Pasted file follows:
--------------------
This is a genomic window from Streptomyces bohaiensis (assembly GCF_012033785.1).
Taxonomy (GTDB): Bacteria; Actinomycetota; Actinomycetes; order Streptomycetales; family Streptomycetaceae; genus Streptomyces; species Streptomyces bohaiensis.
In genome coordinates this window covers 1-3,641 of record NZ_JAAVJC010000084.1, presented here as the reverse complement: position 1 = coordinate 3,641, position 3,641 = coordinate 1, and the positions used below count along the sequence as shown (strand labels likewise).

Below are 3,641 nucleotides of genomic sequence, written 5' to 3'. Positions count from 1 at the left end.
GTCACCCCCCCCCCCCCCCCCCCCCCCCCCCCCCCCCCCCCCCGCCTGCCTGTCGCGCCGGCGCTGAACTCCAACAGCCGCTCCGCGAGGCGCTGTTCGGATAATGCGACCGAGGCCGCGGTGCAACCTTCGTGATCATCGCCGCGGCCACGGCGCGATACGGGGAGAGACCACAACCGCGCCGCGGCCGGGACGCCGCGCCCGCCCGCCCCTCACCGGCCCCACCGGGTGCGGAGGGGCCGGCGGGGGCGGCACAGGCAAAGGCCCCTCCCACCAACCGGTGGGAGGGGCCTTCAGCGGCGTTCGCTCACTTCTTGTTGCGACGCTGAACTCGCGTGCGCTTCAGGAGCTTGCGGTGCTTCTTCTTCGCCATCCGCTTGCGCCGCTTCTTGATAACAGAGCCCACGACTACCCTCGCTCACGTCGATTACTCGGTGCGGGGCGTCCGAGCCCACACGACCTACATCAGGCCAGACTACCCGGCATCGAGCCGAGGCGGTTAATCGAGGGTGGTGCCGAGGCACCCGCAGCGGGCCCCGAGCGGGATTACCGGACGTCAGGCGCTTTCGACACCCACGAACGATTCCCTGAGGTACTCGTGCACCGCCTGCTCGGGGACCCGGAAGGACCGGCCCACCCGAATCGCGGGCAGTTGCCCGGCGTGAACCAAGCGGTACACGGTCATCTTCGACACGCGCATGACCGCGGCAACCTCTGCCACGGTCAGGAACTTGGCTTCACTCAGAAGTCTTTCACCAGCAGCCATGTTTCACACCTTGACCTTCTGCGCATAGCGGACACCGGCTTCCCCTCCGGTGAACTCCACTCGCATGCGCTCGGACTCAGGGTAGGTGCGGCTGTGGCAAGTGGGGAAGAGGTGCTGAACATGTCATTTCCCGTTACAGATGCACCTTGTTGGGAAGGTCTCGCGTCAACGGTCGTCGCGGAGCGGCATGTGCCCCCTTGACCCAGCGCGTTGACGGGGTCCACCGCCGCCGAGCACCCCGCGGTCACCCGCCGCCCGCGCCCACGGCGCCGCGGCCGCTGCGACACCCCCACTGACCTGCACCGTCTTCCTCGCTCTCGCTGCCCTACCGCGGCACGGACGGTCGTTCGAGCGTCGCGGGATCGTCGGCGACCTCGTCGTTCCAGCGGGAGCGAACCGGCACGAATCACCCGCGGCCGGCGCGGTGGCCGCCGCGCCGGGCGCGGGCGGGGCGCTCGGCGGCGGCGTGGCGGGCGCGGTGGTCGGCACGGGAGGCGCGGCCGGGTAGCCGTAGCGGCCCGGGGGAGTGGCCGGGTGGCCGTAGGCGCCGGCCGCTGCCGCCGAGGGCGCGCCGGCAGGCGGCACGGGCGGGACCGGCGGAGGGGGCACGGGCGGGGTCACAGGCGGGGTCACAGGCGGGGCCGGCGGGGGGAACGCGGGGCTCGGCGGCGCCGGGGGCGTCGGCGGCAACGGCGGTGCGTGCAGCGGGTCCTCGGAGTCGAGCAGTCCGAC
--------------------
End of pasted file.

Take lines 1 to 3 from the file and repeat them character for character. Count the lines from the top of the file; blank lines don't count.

This is a genomic window from Streptomyces bohaiensis (assembly GCF_012033785.1).
Taxonomy (GTDB): Bacteria; Actinomycetota; Actinomycetes; order Streptomycetales; family Streptomycetaceae; genus Streptomyces; species Streptomyces bohaiensis.
In genome coordinates this window covers 1-3,641 of record NZ_JAAVJC010000084.1, presented here as the reverse complement: position 1 = coordinate 3,641, position 3,641 = coordinate 1, and the positions used below count along the sequence as shown (strand labels likewise).